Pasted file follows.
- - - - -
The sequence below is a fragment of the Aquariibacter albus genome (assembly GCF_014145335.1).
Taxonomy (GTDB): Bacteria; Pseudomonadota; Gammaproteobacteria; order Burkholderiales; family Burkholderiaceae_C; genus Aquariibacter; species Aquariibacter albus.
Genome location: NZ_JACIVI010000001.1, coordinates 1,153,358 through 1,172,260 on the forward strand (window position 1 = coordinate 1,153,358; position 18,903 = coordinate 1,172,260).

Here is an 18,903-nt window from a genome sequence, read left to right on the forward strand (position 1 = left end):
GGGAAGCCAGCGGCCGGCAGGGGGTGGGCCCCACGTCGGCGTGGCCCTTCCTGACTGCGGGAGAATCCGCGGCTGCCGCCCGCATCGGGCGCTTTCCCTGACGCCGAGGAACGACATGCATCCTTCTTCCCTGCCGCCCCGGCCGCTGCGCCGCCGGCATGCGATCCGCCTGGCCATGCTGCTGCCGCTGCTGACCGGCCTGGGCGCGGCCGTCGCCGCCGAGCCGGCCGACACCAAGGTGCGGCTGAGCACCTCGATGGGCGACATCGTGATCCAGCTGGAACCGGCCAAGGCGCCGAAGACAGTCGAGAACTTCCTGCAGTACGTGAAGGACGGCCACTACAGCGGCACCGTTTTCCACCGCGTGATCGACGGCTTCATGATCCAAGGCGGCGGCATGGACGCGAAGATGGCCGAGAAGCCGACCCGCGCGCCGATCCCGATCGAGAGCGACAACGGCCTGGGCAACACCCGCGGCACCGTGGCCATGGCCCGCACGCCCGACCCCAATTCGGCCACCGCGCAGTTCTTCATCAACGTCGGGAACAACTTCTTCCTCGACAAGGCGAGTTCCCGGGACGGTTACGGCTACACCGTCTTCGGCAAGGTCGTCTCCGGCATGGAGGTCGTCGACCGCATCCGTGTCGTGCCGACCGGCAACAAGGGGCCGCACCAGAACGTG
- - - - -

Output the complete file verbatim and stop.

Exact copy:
The sequence below is a fragment of the Aquariibacter albus genome (assembly GCF_014145335.1).
Taxonomy (GTDB): Bacteria; Pseudomonadota; Gammaproteobacteria; order Burkholderiales; family Burkholderiaceae_C; genus Aquariibacter; species Aquariibacter albus.
Genome location: NZ_JACIVI010000001.1, coordinates 1,153,358 through 1,172,260 on the forward strand (window position 1 = coordinate 1,153,358; position 18,903 = coordinate 1,172,260).

Here is an 18,903-nt window from a genome sequence, read left to right on the forward strand (position 1 = left end):
GGGAAGCCAGCGGCCGGCAGGGGGTGGGCCCCACGTCGGCGTGGCCCTTCCTGACTGCGGGAGAATCCGCGGCTGCCGCCCGCATCGGGCGCTTTCCCTGACGCCGAGGAACGACATGCATCCTTCTTCCCTGCCGCCCCGGCCGCTGCGCCGCCGGCATGCGATCCGCCTGGCCATGCTGCTGCCGCTGCTGACCGGCCTGGGCGCGGCCGTCGCCGCCGAGCCGGCCGACACCAAGGTGCGGCTGAGCACCTCGATGGGCGACATCGTGATCCAGCTGGAACCGGCCAAGGCGCCGAAGACAGTCGAGAACTTCCTGCAGTACGTGAAGGACGGCCACTACAGCGGCACCGTTTTCCACCGCGTGATCGACGGCTTCATGATCCAAGGCGGCGGCATGGACGCGAAGATGGCCGAGAAGCCGACCCGCGCGCCGATCCCGATCGAGAGCGACAACGGCCTGGGCAACACCCGCGGCACCGTGGCCATGGCCCGCACGCCCGACCCCAATTCGGCCACCGCGCAGTTCTTCATCAACGTCGGGAACAACTTCTTCCTCGACAAGGCGAGTTCCCGGGACGGTTACGGCTACACCGTCTTCGGCAAGGTCGTCTCCGGCATGGAGGTCGTCGACCGCATCCGTGTCGTGCCGACCGGCAACAAGGGGCCGCACCAGAACGTG